The destructive and wasteful nature of Finance Capitalism is on display. Profit margins must always increase and this imperative produces its much celebrated dynamism.
But how destructive it is! Resources are wasted, communities are in constant upheaval and what is the price that is paid by individuals and families as this system generates, nay is founded on a constant game of instability?
The US economy rests on retail and yet the desire for profit is now driving the retail sector into its grave. Wealth is being accumulated but only for the investor class.
These stores are caught in a death spiral. The globalised system of production has fundamentally changed the nature of supply and inventory. Online sales have driven down prices and at this point profit margins are so slim that stores can no longer afford to sit on inventory. As a consumer it's become frustrating. You go into the store and they don't have what you want or need.
At one point shopping online was a novelty or by some viewed as a luxury. Now it's becoming a necessity because you can't rely on the inventory at your local brick and mortar outlet.
With the collapse of the industrial sector many American workers shifted over to jobs in the retail and service sectors. Globalisation the exploitation of cheap labour platforms overseas, technological revolutions in logistics and production have combined to undercut and destroy the retail and service sectors...
Capitalism rather than equalising the opposing forces in society, countering and checking them via the means of the market and the so-called Invisible Hand instead builds up and then destroys. When it runs out of things to consume it starts to consume itself. It is a self-destructive system and even those who sit atop the pyramid will in the end turn on each other. Capitalism might bring prosperity and even some 'freedom' for a season but that's not at the heart of the system. In the end it will exacerbate divisions, promote instability and result in a destruction of both options and freedom.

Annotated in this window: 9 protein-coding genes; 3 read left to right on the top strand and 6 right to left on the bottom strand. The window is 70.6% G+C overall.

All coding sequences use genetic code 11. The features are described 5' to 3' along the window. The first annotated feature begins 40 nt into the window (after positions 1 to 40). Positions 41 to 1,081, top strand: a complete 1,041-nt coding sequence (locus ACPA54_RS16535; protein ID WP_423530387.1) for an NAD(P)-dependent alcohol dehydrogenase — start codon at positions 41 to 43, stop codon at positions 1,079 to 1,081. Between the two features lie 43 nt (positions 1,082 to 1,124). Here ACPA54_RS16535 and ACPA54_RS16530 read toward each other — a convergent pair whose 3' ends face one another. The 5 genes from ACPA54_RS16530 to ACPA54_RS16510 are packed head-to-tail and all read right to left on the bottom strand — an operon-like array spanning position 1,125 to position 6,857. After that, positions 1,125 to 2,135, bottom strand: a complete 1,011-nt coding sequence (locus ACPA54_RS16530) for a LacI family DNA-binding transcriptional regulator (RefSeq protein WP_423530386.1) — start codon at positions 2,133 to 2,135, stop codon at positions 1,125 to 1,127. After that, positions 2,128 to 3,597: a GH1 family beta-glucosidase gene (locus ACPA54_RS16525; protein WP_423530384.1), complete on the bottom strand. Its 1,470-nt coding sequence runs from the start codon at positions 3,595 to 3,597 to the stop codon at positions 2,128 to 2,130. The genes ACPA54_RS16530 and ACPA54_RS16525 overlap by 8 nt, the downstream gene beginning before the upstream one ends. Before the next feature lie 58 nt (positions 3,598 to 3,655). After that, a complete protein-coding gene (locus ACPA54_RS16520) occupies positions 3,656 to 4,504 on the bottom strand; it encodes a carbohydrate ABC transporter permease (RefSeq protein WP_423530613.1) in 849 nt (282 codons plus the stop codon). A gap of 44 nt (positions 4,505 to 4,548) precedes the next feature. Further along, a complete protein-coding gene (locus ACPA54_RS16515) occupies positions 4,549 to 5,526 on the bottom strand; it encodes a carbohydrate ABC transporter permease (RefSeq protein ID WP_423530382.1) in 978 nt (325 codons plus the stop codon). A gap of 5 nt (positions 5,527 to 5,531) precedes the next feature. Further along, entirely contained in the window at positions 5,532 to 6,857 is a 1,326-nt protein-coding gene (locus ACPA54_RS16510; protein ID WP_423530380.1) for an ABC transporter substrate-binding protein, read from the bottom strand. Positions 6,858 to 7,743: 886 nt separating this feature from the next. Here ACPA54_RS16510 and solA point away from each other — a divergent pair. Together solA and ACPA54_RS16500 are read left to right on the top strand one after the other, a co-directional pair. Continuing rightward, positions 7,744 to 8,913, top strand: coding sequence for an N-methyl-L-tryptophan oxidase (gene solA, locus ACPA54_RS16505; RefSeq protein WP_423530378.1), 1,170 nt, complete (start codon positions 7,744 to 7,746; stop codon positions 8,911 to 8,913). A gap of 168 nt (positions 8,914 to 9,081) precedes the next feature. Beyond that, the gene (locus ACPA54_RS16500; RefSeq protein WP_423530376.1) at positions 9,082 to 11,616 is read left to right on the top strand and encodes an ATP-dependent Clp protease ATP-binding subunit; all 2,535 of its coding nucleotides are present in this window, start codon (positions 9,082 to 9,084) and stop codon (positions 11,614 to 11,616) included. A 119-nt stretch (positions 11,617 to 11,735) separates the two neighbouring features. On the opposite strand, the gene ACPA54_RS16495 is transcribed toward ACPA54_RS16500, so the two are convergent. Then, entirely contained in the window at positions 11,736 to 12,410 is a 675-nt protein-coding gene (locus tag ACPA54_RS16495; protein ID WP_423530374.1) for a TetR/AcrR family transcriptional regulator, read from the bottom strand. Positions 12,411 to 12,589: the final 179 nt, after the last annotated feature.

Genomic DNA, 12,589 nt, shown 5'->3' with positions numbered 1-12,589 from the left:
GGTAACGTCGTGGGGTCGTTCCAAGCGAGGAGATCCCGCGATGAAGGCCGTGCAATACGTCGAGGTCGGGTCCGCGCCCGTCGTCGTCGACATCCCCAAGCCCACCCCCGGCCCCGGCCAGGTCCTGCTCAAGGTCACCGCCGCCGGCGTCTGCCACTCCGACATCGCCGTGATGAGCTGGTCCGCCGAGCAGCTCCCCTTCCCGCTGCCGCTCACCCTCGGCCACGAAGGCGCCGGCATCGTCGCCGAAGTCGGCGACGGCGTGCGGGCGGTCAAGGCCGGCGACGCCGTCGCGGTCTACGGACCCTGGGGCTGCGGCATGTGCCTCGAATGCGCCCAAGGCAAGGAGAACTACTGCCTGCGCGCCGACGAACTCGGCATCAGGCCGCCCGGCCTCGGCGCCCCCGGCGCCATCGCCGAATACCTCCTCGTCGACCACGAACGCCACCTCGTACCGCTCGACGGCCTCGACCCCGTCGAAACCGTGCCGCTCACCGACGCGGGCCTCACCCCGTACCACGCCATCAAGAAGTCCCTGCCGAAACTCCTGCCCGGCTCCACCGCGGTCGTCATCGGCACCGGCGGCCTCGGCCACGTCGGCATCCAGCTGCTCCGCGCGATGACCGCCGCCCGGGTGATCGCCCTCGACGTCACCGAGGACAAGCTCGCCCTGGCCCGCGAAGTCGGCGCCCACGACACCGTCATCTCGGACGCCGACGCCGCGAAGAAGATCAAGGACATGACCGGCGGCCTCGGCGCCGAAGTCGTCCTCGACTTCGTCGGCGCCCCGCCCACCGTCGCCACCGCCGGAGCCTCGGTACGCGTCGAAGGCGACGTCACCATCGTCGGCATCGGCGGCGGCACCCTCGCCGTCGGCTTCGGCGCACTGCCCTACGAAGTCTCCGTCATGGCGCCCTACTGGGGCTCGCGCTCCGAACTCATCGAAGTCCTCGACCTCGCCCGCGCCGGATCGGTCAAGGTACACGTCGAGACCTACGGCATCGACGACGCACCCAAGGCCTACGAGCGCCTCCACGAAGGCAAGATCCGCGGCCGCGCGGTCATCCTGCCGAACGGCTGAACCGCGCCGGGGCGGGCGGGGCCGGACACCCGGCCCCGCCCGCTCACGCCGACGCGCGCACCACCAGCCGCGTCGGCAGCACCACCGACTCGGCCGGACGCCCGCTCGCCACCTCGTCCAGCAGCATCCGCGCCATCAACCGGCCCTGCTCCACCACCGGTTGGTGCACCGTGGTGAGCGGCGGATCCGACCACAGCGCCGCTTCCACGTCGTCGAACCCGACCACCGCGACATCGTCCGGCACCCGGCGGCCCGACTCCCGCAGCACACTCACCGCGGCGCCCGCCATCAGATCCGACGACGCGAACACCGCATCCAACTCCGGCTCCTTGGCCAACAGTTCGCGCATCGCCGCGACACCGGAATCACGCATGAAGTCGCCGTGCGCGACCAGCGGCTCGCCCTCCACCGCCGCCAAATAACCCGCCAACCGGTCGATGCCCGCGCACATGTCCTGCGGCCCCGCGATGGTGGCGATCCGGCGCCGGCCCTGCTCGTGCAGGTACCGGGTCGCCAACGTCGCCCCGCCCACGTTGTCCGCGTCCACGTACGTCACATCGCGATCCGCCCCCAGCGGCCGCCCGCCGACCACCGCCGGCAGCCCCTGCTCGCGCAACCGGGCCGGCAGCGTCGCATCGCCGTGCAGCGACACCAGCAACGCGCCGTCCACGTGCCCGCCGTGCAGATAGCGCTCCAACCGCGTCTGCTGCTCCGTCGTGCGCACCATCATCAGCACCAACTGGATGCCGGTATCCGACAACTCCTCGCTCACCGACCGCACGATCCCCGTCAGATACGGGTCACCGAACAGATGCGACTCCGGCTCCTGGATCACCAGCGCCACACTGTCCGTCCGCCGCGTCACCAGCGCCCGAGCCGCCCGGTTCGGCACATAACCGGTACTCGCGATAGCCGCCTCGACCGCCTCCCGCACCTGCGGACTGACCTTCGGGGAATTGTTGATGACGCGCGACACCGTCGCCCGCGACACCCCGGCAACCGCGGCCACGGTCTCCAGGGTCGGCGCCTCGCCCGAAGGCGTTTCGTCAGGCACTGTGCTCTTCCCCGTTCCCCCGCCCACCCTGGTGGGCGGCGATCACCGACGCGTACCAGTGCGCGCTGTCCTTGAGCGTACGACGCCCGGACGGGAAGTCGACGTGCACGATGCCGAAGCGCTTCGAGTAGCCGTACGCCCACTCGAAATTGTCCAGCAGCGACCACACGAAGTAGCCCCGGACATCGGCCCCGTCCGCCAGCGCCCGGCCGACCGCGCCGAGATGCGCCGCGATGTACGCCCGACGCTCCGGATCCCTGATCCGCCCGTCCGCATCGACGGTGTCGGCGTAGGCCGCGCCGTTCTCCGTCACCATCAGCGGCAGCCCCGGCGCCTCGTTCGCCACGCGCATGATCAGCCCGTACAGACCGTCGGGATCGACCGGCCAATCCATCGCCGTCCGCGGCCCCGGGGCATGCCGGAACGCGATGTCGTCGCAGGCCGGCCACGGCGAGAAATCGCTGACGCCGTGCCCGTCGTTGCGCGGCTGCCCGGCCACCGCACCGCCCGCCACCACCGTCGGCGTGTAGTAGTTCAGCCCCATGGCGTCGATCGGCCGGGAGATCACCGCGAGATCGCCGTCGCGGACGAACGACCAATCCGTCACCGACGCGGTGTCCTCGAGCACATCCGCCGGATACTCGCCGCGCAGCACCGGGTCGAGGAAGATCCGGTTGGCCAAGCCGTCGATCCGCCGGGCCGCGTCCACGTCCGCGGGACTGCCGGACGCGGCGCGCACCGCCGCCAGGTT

Our society is headed toward the two-class structure so common in the Third World. We will have a class of wealthy, with a few subsets and a huge class of poor with some subsets. There will be little mobility and just as the portfolios of the wealthy are expanding the poorest classes are slipping into destitution. The United States is not Mexico but it's moving in that direction and faster than some realise.
Countries like Mexico and China have benefitted (temporarily) from the Globalist infusion of capital and the exploitation of their labour. But already they are beginning to discover the model is not sustainable or static. Unless they can build up a huge finance sector that generates an economic spin-off (when the industrial sector collapses) and has access to international markets, they will find themselves in a bad way before long. The bad way comes not just in the form of economic disparity and the consequent despair of the masses but it comes in the form of violence.